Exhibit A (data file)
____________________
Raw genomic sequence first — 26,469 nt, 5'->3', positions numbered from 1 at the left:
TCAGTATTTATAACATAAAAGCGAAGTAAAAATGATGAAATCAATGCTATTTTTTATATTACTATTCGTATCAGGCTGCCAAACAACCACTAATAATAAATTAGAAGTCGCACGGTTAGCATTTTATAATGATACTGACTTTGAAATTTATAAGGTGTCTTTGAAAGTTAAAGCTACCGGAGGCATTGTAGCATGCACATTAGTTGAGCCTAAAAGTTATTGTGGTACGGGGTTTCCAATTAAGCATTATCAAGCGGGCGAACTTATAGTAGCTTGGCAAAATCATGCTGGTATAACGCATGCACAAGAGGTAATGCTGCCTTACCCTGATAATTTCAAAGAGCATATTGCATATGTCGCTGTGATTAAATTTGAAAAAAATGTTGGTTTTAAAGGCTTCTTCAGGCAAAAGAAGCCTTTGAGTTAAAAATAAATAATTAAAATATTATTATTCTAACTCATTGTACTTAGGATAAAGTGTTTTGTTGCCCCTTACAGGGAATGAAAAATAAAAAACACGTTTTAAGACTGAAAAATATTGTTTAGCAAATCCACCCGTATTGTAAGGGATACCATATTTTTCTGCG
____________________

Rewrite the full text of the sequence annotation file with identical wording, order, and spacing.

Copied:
Raw genomic sequence first — 26,469 nt, 5'->3', positions numbered from 1 at the left:
TCAGTATTTATAACATAAAAGCGAAGTAAAAATGATGAAATCAATGCTATTTTTTATATTACTATTCGTATCAGGCTGCCAAACAACCACTAATAATAAATTAGAAGTCGCACGGTTAGCATTTTATAATGATACTGACTTTGAAATTTATAAGGTGTCTTTGAAAGTTAAAGCTACCGGAGGCATTGTAGCATGCACATTAGTTGAGCCTAAAAGTTATTGTGGTACGGGGTTTCCAATTAAGCATTATCAAGCGGGCGAACTTATAGTAGCTTGGCAAAATCATGCTGGTATAACGCATGCACAAGAGGTAATGCTGCCTTACCCTGATAATTTCAAAGAGCATATTGCATATGTCGCTGTGATTAAATTTGAAAAAAATGTTGGTTTTAAAGGCTTCTTCAGGCAAAAGAAGCCTTTGAGTTAAAAATAAATAATTAAAATATTATTATTCTAACTCATTGTACTTAGGATAAAGTGTTTTGTTGCCCCTTACAGGGAATGAAAAATAAAAAACACGTTTTAAGACTGAAAAATATTGTTTAGCAAATCCACCCGTATTGTAAGGGATACCATATTTTTCTGCG